L to R Liqui designed Whittington glass pendant light and Shaw shelving
At Liqui, the pursuit of sustainability has been a core tenet of the company since the beginning. When working with clients, Liqui emphasises ‘practical sustainability’: if it is practical (and this often equates to cost), Liqui will use a particular material. There are clients who will wince at the costs associated with sustainability. In this case, Liqui, as a commercial venture, might need to consider a less sustainable route. Some companies will choose to work with Liqui because of its sustainability credentials. For others, it is because Liqui is a creative design firm. Whatever the reason, the sustainable nature of Liqui’s products is both practical and essential.
Bagalight featured in a London Coffee Shop
‘Sustainability’ is the latest buzzword in business and an increasing number of companies have jumped on the bandwagon. In a world of fast design and mass consumerism, companies that make small, incremental steps towards sustainability—even if we question how altruistic their motives are—will certainly help to make a difference. If a designer can make sustainability attractive and relatable, then more and more consumers will think about their purchases. It will also help if companies work towards full transparency, enabling consumers to make educated choices. Transparency benefits the company, the consumer, the manufacturer, and the environment. It requires commitment, openness, and honesty, including: the location of farms and factories, the use of raw materials, labour costs, transport costs, the level of CO2 emissions, water use, and energy use.
L to R Liqui designed Work Lamp
Originally a consumer-based company, Liqui’s first product was the ‘Bagalight’, a paper bag light. Despite its inherent throwaway design, the product—made predominantly of paper—was environmentally-friendly and easily recycled. Now very much a contract company, Liqui’s focus is on making furniture and lighting that will last for generations. Strong and durable, its products can be repaired and restored. When creating objects and interiors, Liqui’s designs are timeless: unlike fashionable design, they will last for many years. Liqui is building a business that is long-term. Its profit margins might be smaller because it is funding that ‘new material’, and has chosen not to transfer the cost to the client. However, such an approach pays dividends, and Liqui is honoured to work with a number of businesses across the world. As a company, Liqui can pride itself on being both highly moral and ethical: there is absolutely space for morals in business.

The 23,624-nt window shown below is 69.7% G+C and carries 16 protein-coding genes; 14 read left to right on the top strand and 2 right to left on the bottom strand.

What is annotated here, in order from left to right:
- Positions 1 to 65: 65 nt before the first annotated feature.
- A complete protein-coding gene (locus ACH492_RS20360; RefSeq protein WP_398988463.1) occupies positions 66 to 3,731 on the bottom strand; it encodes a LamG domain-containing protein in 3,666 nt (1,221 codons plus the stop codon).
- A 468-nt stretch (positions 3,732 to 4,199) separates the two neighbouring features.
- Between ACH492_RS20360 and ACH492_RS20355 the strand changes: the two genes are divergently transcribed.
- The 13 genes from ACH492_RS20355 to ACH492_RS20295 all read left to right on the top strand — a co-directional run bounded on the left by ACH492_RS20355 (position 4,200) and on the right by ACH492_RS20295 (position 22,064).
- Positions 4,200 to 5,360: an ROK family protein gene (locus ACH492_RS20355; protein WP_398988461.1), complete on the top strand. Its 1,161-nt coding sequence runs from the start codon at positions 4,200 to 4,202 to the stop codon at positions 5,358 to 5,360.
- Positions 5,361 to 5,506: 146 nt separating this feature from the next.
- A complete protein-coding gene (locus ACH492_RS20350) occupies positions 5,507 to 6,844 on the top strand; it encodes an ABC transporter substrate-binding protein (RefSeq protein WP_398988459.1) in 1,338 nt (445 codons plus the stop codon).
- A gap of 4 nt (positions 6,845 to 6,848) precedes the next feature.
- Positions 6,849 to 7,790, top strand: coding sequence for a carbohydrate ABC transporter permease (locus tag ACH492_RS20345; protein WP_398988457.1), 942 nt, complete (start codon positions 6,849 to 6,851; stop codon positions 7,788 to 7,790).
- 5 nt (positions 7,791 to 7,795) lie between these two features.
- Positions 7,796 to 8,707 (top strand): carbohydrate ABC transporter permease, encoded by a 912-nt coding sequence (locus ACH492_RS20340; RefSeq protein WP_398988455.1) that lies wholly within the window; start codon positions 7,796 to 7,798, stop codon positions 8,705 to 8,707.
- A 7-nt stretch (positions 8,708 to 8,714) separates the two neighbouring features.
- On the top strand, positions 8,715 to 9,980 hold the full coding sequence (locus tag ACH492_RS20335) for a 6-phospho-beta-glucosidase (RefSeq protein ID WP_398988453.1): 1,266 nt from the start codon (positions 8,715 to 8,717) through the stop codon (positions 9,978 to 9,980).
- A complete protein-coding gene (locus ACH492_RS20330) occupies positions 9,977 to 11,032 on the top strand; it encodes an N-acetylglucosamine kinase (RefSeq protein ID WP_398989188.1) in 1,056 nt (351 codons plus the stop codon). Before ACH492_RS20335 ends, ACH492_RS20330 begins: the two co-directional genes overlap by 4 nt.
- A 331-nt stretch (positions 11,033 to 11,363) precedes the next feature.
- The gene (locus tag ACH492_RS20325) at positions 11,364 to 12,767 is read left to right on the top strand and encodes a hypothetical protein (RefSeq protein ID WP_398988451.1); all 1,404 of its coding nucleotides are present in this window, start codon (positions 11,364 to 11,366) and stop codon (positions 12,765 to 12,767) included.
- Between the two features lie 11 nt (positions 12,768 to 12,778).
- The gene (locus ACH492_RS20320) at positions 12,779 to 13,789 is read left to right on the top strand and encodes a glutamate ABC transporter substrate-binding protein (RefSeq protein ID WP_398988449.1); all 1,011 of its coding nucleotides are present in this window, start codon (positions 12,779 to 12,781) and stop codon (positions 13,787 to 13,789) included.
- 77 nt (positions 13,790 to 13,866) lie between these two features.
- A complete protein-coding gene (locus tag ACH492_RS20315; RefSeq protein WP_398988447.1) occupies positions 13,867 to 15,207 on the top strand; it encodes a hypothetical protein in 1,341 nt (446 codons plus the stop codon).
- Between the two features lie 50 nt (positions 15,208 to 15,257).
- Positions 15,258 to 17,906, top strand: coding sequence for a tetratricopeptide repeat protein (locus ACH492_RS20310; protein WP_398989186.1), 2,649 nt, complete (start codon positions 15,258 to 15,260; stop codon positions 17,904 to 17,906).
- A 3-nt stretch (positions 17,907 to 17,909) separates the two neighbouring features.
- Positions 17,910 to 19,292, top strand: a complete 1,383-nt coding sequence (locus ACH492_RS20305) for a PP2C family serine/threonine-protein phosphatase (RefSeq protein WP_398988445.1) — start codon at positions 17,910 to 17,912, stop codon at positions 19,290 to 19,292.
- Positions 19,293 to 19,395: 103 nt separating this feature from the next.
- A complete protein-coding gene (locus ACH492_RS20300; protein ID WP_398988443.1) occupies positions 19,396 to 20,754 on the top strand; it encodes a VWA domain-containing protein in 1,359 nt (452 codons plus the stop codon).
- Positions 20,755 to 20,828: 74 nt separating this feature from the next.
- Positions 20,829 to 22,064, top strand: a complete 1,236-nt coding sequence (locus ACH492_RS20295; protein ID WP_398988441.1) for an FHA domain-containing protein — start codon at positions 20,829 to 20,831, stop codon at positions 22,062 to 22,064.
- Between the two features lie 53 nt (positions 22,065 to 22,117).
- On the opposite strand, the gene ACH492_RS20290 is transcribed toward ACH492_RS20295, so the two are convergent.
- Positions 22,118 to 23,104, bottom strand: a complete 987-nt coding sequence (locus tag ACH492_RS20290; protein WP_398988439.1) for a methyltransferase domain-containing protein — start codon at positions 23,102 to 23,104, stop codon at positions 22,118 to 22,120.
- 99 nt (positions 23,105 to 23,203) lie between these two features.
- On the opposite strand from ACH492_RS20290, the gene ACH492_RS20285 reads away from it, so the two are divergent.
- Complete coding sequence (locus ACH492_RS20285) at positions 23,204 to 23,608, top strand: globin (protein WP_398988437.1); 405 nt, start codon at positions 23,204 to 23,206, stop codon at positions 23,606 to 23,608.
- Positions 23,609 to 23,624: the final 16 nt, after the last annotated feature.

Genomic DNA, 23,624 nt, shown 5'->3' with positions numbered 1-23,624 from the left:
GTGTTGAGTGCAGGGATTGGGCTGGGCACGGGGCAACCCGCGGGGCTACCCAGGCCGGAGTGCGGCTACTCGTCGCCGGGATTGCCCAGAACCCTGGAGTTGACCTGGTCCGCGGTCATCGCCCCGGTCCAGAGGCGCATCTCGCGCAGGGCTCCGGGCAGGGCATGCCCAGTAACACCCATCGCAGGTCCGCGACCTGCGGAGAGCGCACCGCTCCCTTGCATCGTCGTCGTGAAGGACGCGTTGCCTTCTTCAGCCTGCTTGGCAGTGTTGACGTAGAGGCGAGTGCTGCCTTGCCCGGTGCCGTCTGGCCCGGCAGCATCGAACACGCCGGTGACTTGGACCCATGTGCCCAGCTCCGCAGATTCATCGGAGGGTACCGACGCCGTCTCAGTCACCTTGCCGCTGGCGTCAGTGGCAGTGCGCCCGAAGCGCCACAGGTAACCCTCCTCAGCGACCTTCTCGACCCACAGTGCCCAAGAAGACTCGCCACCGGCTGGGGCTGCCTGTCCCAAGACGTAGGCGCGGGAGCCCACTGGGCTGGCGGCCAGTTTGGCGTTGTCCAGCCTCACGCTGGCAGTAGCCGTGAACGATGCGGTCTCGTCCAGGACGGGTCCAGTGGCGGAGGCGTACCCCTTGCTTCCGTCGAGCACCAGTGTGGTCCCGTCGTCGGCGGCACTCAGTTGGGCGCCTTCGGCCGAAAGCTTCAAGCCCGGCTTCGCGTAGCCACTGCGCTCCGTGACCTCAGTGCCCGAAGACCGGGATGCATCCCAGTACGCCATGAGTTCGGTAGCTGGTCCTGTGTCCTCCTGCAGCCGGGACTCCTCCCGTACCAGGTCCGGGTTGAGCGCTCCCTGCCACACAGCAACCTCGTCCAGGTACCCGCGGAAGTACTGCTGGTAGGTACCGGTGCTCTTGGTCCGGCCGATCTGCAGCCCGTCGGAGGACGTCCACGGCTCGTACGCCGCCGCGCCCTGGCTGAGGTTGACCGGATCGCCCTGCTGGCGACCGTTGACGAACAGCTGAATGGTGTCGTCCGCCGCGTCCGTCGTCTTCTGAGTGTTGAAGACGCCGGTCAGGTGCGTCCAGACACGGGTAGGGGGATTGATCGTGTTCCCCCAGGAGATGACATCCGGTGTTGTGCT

L to R Liqui designed Milne Chair
Liqui is keen to promote and support traditional crafts, many of which are disappearing. Despite the UK’s diverse history of heritage craft skills—from blacksmithing to basketry, and weaving to woodturning—the Heritage Crafts Association (HCA) reports that many such skills are in the hands of people who are unable to pass them on. The HCA Red List of Endangered Crafts was the first report to assess the viability of traditional crafts—the extensive list includes those crafts that are extinct, critically endangered, and endangered. Liqui concedes that modern craft involves an element (sometimes considerable, depending on scale) of technology and innovation, yet believes craft in its truest artisanal sense, remains a viable and rewarding career choice.
L to R Liqui designed branding for Bread Lab London
The spun aluminium Trafford lamps for Brew92
There is much power in the collective efforts of consumers. The rise in veganism and the establishment of Veganuary, with its associated social and agricultural changes, is one key example. Around the UK, we are witnessing a certain resurgence in craftsmanship, particularly in areas such as furniture-making, ceramics, textiles, food, beer, and more. Whether it is trendy to do so or a genuine commitment, consumers who make a conscious change in how they consume will support sustainable efforts. And where consumers go, companies will follow.